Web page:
Sunday, July 29, 2012

Pan Seared Halibut with Lemon Basil Cream Sauce

I'm pretty sure that I've written a post about my love for gymnastics in this blog before.  But it's my blog, and I REALLY love gymnastics and we are in the middle of the Olympics after all, so we're going to talk about it again.  If you only care about pan seared Halibut with lemon basil cream sauce, then by all means, scroll on down and knock yourself out.

I've been looking forward to the Olympics for months now, especially gymnastics because that is the best part.  I have the whole schedule saved on my computer and I'm determined not to miss a minute of it.  I can't imagine what we did before DVR.  Actually, I know what we did before DVR.  When I was 12 (during the 1992 summer games), I taped the gymnastics on the trusty old VCR and watched those tapes over and over and over again.  Like, obsessively.  I think I was convinced that I would miraculously shrink 10 inches, lose 40 pounds, and become coordinated and flexible and bendy and I'd be an Olympic gymnast just like the girls on TV.  Alas, it never happened and frankly, the thought of myself doing even the simplest of somersaults on a balance beam is quite frightening indeed.  Plus, I don't think those leotards would look very good on me.  It would be best if I could do my gymnastics in sweats and a T-shirt.

Anyway, tonight is the beginning of the women's competition, and I can't wait.  Now that my dream of becoming an Olympic gymnast has been forgotten and buried where it belongs, I can watch at my leisure with a tasty glass of red.  Can't beat that.

Now, on to food.  I wanted to do this fish dish with grouper, but the grouper at the store didn't look so good and the halibut looked amazing.  So, you gotta do what you gotta do.  I think it still turned out great, and it was fresh and light and super tasty.  I served it with roasted brussels sprouts, white beans with roasted tomatoes, and a tasty rose.  I am obsessed with rose lately....the dry kind.  At first I felt self-conscious ordering pink wine at a restaurant because I feel like it has a "unsophisticated wine drinker" stigma attached to it, but I'm over it now.  And its not like I'm ordering white zin from a box or anything.  Anyhow, enjoy!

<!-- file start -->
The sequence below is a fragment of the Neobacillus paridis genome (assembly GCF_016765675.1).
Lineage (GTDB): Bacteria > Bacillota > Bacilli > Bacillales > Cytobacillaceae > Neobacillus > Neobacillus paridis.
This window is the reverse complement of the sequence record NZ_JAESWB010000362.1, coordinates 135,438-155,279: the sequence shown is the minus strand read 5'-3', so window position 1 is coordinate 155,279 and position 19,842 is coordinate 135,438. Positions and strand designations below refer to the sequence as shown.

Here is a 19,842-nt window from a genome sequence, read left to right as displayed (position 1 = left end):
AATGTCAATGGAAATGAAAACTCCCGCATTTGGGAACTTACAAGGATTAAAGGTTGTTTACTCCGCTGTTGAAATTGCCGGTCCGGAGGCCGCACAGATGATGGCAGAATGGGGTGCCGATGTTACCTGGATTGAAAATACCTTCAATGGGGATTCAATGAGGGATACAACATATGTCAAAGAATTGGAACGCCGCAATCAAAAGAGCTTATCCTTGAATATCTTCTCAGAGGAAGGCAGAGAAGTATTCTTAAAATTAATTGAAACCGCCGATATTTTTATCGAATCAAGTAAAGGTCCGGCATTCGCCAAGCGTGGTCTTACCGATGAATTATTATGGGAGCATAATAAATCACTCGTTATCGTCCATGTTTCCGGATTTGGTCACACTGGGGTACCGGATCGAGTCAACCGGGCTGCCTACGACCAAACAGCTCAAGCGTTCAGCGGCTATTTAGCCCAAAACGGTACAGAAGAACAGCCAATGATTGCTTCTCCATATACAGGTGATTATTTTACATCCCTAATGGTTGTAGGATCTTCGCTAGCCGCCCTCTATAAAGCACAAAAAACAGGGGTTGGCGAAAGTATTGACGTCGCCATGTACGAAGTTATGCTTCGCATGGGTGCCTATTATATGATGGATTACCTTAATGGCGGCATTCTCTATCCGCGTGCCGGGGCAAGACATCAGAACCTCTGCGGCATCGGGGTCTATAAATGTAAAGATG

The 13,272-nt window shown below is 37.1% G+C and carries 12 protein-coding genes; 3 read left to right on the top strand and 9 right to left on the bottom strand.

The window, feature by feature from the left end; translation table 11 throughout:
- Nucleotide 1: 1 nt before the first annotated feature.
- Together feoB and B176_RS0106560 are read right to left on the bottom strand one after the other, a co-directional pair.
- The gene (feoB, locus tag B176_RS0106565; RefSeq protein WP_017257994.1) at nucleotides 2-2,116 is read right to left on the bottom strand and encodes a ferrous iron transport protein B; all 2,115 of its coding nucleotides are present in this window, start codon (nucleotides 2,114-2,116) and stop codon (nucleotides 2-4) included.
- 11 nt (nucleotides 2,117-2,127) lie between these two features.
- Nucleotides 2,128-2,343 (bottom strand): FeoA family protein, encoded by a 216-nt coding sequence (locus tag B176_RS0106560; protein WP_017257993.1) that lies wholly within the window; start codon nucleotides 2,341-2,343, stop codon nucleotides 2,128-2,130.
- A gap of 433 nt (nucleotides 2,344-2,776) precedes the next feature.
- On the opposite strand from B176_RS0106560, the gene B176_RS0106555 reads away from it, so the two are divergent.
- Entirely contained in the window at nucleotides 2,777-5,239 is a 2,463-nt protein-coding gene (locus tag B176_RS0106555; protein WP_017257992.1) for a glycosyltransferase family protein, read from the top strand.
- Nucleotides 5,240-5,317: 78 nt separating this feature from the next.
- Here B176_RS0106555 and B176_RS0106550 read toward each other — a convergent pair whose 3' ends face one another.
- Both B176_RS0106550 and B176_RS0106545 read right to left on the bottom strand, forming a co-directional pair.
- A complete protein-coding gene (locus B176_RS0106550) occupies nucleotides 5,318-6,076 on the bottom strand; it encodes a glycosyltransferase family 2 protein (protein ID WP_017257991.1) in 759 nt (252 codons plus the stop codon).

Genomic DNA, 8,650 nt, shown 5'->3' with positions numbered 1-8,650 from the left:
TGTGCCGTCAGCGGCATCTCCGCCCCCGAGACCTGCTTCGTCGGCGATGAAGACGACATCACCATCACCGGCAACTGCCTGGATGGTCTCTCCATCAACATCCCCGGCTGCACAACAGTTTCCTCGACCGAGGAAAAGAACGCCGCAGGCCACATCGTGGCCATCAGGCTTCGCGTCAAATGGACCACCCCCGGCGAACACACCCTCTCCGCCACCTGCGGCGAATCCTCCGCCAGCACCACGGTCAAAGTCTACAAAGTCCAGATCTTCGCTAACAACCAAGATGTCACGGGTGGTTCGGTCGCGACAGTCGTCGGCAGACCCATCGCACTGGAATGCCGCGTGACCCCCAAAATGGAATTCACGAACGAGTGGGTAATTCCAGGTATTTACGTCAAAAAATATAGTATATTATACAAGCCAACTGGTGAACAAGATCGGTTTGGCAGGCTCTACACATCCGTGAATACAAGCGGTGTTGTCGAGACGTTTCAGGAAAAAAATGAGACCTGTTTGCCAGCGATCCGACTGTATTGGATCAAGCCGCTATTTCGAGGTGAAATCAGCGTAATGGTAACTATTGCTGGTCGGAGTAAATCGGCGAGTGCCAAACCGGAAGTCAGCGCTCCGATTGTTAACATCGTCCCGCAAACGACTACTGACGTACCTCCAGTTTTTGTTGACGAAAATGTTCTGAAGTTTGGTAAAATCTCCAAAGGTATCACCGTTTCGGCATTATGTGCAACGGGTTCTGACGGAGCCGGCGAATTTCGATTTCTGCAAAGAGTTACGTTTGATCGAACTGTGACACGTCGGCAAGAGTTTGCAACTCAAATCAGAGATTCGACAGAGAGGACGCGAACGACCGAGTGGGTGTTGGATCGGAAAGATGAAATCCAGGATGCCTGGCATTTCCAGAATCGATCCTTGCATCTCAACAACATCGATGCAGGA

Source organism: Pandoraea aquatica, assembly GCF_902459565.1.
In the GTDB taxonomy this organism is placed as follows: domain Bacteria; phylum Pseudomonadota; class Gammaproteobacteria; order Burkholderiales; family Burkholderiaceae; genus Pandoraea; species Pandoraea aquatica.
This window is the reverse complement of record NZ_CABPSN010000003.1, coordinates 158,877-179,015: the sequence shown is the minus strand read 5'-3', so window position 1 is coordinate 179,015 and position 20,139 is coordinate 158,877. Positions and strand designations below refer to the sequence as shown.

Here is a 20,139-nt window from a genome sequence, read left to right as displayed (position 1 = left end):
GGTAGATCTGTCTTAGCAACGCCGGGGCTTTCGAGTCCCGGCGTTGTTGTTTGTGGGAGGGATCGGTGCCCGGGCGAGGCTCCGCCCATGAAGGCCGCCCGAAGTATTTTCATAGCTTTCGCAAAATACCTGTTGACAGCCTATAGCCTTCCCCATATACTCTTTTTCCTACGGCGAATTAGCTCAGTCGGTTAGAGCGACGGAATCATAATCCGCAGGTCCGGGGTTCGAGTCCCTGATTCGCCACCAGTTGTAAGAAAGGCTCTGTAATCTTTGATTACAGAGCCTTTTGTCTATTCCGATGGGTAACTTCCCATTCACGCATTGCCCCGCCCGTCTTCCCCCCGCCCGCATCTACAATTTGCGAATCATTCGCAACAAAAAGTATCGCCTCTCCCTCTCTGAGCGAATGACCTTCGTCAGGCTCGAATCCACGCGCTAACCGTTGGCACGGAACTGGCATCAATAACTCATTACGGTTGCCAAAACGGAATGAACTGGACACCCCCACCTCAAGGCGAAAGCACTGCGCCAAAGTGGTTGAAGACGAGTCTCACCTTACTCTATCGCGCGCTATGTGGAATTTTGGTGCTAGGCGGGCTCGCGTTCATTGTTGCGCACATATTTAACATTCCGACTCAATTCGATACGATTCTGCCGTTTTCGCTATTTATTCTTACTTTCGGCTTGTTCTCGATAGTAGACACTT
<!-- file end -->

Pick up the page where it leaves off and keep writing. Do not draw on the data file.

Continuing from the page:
Pan Seared Halibut with Lemon Basil Cream Sauce
Source: adapted from Eclectic Recipes

4 halibut fillets
1 teaspoon sea salt
1 teaspoon freshly cracked black pepper
4 tbsp. butter
2 cloves garlic, grated
½ teaspoon freshly cracked black pepper
½ cup dry white wine
¼ cup heavy cream
3 tablespoons chopped fresh basil

Evenly sprinkle salt and pepper on both sides of fish fillets. Melt 2 tbsp. butter in a pan over medium high heat.  Add fish and sear on both sides.  Cook 4-5 minutes unit opaque and remove from pan. Set aside and cover with foil.

While fish is cooking, preheat a large skillet over low heat. Add 2 tbsp. butter, grated garlic and black pepper to the pan. Cook over low heat until garlic is fragrant. Add white wine and bring to a boil. Boil over medium low heat until sauce reduces by half. Add heavy cream and fresh chopped basil. Simmer until thickened.

Serve cream sauce over fish.

Saturday, July 21, 2012

Grilled Broccoli with Chiptole Lime Butter and Queso Fresco

Earlier today, I was trying to count the number of days in July that I get to sleep in my own bed, but then it got really scary and I stopped.  Needless to say, its far less than half.  All this travel leaves little room for cooking and blogging, but I'm determined to keep this little gem of a blog going, so here we are. 

We eat a TON of broccoli in this household, and I'm always looking for new ways to cook it.  I'd never thought to put it on the grill until recently when I treated myself to an issue of Food and Wine (along with 8 other magazines) for a long plane ride.  I love the idea so I decided to give it a try.  Plus, it has chipotle lime butter and queso fresco on there....can't beat that with a stick.